Digital upstarts still see potential in downloads
But while streaming music services are capturing the most attention, two other entrants in the digital music market are betting there's still opportunity in selling digital downloads.
In May, new digital retailer Immergent.com flipped the switch on its public beta, boasting more than 8 million songs from the four majors and independent labels. On June 8, music startup ScatterTunes.com released its latest round of multimedia "V-Album" releases, including editions of Taylor Swift's "Fearless" and Reba McEntire's "Keep On Loving You." ScatterTunes also runs a download store with 3 million songs from all the majors and leading indies.
Back when HMV opened its first two stores in New York in 1990 or when Amoeba Music expanded beyond the Bay Area to Los Angeles in 2001, the major labels welcomed the moves.
Today, you would think labels would applaud the fact that someone is investing in selling music.
However, label executives have been largely indifferent, probably because so far no one has managed to lay a glove on iTunes. Walmart, the largest retailer in the world, is a digital nonentity: Its download store commands a meager 0.17% share of the U.S. market, according to Billboard estimates. Amazon may be making its presence felt in selling digital album downloads, but it hasn't exactly lit up the scoreboard, so far capturing a market share of 1.4% through its MP3 store.
While the industry had high hopes for both of those digital efforts, Walmart has done zilch in the way of promotion and Amazon's marketing seems limited to selling digital music alongside CDs and loss-leader sale pricing, apparently hoping that customers shopping for other products will stumble into its MP3 store.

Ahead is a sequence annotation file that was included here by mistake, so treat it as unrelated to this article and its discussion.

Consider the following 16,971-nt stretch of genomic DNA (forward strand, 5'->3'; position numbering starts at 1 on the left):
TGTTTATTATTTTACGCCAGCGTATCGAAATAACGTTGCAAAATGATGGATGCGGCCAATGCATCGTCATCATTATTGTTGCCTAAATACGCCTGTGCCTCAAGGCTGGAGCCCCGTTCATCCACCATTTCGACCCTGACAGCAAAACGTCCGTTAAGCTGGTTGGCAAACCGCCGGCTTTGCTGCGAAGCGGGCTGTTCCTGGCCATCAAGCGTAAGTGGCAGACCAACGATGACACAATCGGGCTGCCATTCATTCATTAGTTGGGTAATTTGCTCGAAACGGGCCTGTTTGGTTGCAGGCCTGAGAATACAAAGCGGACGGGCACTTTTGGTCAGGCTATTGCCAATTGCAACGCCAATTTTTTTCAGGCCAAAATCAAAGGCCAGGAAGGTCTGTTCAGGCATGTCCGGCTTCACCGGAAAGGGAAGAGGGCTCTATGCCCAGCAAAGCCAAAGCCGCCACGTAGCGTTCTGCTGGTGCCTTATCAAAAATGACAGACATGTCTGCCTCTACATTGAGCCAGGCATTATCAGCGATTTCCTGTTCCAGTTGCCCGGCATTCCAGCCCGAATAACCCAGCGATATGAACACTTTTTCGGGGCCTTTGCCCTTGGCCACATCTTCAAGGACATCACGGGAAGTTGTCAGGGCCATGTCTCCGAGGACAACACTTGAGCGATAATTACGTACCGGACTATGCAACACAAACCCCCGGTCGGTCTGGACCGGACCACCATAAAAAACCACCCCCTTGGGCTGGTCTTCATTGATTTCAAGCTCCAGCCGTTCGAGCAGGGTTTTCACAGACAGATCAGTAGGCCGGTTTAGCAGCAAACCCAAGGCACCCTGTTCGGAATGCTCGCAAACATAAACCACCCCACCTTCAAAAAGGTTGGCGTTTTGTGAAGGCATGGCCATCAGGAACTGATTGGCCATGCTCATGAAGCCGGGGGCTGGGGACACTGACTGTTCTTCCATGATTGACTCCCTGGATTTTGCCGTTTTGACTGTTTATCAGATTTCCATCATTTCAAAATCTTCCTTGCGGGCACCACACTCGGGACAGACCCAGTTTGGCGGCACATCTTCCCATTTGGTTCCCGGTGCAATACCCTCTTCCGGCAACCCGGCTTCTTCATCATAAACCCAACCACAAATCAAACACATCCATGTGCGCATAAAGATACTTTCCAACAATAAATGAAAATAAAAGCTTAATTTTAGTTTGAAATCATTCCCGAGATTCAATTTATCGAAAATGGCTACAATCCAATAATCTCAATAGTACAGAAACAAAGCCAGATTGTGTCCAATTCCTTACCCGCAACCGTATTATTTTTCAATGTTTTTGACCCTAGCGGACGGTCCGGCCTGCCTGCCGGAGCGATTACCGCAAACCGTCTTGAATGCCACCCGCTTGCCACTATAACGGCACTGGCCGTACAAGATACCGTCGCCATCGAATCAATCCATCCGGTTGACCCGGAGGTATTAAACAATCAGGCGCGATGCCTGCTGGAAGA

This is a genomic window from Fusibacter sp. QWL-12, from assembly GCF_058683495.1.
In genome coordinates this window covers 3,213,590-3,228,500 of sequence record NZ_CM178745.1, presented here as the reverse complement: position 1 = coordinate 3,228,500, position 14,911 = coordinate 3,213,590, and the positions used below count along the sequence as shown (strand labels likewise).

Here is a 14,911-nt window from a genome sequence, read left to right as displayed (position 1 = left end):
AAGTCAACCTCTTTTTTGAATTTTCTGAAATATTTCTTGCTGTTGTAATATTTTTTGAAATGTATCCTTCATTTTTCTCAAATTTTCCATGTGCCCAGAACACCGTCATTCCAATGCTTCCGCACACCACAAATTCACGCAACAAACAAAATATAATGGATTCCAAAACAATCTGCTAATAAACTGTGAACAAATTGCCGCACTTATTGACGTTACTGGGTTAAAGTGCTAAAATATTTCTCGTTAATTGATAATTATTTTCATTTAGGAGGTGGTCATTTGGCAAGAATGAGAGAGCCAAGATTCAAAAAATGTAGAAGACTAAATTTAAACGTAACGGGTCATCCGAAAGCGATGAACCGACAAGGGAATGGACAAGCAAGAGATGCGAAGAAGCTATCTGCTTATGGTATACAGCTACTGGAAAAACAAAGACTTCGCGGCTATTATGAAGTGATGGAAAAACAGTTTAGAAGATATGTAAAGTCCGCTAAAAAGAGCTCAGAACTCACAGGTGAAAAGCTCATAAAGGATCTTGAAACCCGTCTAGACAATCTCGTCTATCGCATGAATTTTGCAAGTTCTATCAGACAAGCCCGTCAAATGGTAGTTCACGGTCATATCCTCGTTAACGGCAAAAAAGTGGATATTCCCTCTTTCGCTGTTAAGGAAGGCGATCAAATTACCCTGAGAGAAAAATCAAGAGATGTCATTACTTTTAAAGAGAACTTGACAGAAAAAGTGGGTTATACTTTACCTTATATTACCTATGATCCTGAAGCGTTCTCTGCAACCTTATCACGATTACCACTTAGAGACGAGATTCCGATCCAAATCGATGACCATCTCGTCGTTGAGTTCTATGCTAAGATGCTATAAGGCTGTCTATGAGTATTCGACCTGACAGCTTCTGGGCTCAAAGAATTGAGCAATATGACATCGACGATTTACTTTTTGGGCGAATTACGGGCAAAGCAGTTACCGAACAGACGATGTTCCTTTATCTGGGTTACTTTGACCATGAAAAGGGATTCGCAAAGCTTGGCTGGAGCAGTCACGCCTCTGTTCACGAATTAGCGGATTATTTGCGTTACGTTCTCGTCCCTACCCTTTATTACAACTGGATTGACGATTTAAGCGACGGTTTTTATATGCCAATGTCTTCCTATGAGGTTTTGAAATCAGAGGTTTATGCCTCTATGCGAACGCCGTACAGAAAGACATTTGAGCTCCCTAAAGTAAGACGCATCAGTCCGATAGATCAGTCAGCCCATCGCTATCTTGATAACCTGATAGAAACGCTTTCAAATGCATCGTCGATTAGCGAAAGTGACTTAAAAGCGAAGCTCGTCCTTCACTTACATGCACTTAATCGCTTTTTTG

Given that disappointing track record, jaded label executives may wonder how Immergent and ScatterTunes intend to succeed where Walmart and Amazon have fallen short.
Immergent is banking on its social networking functions to distinguish itself with music consumers, such as the ability for registered customers to build playlists that others can purchase. Immergent expects to be cash-flow positive in 18 months and break even in two years, according to Immergent founder/CEO John Trickett, the former head of now-dormant 5.1 Entertainment Group, which included the Immergent, Silverline and Myutopia record labels. The company participated in the major-label consortium that developed the DualDisc format.
Meanwhile, ScatterTunes is striving to distinguish itself by aligning with labels and artists to help promote the site through its V-Album format, which, like the iTunes LP, attempts to bring back the album cover experience of old. For consumers who already have a regular digital copy of a V-Album title, the company also sells "V-Wraps" that contain all the multimedia content included in a V-Album, including lyrics, photos and videos. The company is the brainchild of CEO Witt Stewart, whose music background includes artist management (Carole King, Jerry Jeff Walker, Joe Ely) and co-ownership of Freeflow Productions, which developed and produced Christopher Cross' debut album, among other releases.
Unlike Apple, which charges artists and labels to construct an iTunes LP, ScatterTunes builds the V-Wrap around an album for free, and within 48 hours, once the necessary materials are provided, according to ScatterTunes COO Christopher Gentile.
While ScatterTunes prices most albums at $9.99, with V-Albums ranging from $9.99 to $19.99 and V-Wraps, when available, sold separately for $2.99. To help promote the release of the V-Album edition of "Fearless," ScatterTunes has been giving away 100,000 V-Wraps of the album to capitalize on the fact that it had already sold 5.9 million units in the United States, according to Nielsen SoundScan.
ScatterTunes has created 24 V-Albums and expects to build five to 10 V-Albums per month, Gentile says. Acts that have received the V-Album treatment include Jewel, Darius Rucker, Dierks Bentley, Jimi Hendrix, Katy Perry, Saving Abel, John Mayer and Sheryl Crow.
V-Wraps contain links to an artist's website and to other online vendors where customers can purchase merchandise or concert tickets. If the customer leaves the site to buy merch elsewhere, ScatterTunes gets a commission that it splits with labels.
Like iTunes, the ScatterTunes store requires customers to download software to access it. All ScatterTunes downloads are unencrypted, 320 kbps MP3 files and can be imported into iTunes.
"We are not necessarily competing with iTunes but rather being compatible to them with all of the products that we deliver," Gentile says.